Thursday, October 4, 2018

H is for hawk, by Helen Macdonald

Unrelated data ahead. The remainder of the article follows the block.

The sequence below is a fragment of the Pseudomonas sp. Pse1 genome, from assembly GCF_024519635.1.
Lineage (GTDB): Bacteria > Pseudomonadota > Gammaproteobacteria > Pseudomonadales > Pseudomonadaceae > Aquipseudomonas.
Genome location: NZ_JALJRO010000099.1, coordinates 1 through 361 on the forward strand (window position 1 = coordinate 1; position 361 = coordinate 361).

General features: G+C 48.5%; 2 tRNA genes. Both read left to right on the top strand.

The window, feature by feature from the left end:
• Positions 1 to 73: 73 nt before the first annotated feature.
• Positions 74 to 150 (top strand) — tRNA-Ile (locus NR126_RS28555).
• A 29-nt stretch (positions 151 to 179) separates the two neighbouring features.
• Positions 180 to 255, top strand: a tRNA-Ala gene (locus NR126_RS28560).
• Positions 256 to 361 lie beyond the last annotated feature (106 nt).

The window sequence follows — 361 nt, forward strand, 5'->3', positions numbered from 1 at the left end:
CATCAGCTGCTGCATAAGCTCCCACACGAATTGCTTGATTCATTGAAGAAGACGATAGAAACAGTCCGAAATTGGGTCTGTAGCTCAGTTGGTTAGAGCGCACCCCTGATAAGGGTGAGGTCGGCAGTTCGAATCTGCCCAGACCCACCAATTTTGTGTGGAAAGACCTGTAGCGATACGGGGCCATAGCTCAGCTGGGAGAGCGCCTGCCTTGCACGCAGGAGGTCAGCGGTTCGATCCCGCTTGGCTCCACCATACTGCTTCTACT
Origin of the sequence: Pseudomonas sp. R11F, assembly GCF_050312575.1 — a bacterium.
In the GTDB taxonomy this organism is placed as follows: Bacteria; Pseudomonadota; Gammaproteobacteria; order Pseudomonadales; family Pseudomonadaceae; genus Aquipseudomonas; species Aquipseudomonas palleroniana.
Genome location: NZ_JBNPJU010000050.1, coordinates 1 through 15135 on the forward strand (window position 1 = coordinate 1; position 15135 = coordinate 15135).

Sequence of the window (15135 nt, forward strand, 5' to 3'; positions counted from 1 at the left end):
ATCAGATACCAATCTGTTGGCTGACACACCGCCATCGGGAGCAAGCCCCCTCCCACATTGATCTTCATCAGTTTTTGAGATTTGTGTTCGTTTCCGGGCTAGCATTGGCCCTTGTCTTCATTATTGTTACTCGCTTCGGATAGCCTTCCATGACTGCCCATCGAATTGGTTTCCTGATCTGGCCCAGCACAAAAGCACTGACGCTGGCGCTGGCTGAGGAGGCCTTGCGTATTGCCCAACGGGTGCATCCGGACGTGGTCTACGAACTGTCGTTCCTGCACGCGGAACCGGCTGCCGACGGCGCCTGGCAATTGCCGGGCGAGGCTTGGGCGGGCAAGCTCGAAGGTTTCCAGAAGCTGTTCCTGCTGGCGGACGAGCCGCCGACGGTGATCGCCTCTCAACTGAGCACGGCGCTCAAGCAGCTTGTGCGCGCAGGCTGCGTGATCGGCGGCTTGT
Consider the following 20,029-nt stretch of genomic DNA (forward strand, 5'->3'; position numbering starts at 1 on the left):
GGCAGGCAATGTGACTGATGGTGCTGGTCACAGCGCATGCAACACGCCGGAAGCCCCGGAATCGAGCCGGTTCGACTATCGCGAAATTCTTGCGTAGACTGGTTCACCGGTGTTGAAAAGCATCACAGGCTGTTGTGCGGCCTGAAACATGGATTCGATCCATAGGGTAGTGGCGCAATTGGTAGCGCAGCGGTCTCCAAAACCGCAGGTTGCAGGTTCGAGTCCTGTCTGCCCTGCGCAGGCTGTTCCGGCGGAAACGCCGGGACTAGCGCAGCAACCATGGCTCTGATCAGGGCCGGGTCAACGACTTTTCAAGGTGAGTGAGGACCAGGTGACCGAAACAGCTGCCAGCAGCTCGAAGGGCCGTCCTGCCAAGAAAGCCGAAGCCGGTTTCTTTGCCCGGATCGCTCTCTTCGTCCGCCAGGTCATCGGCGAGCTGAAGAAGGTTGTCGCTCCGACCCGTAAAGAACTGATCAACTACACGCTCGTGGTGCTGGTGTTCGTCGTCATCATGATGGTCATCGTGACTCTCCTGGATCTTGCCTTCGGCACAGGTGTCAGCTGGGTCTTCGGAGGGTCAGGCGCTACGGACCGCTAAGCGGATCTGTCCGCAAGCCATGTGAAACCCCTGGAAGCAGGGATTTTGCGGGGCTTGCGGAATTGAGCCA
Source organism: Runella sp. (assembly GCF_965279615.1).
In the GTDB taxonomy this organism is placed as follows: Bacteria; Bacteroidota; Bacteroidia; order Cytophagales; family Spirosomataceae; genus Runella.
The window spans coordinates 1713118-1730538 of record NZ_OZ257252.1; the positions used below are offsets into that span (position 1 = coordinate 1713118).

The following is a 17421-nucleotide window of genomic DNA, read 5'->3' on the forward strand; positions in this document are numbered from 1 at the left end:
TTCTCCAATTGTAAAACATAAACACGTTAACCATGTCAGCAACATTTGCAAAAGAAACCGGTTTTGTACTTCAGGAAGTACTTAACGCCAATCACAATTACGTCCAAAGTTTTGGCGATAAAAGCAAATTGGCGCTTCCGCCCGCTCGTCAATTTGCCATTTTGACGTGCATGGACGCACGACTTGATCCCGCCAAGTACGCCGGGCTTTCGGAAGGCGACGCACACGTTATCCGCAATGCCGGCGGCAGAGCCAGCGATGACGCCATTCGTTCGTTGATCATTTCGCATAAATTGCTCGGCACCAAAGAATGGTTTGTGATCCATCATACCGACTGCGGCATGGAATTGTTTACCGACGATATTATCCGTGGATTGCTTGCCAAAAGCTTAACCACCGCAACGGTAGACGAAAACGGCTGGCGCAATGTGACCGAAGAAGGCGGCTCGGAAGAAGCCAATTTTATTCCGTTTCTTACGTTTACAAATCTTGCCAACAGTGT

Doing a second "deeper dive" into this favorite book, and reading T. H. White's The goshawk as well.  In 2015 I wrote:  When Helen Macdonald’s father, a photojournalist, dies unexpectedly, it sends her into a type of grief that skitters along the edge of madness.  In her forties, single, and a fellow at Cambridge, she gives up her job, her home, her friends, and retreats into an intense relationship with a young goshawk she names “Mabel.”  She has been fascinated by hawks and the natural world since girlhood, passions she shared with her father.  An experienced falconer, she has trained many hawks, but never a goshawk which has a reputation for being moody and hard to train.  “They unnerved me.  They were things of death and difficulty: spooky, pale-eyed psychopaths that lived and killed in woodland thickets.”  Interwoven with this gorgeously written account of her own grief and her life with Mabel, is a second thread.  T. H. White, most famously the writer of The once and future king, upon which the musical Camelot, is based, was a favorite author when she was a child.  He also tried to train a goshawk and wrote about it in The goshawk.  A deeply troubled man himself, a closeted sadistic homosexual, his story alternates with her struggles to come to terms with her sorrow through her relationship with Mabel.  A unique book and very special.  300 pp.

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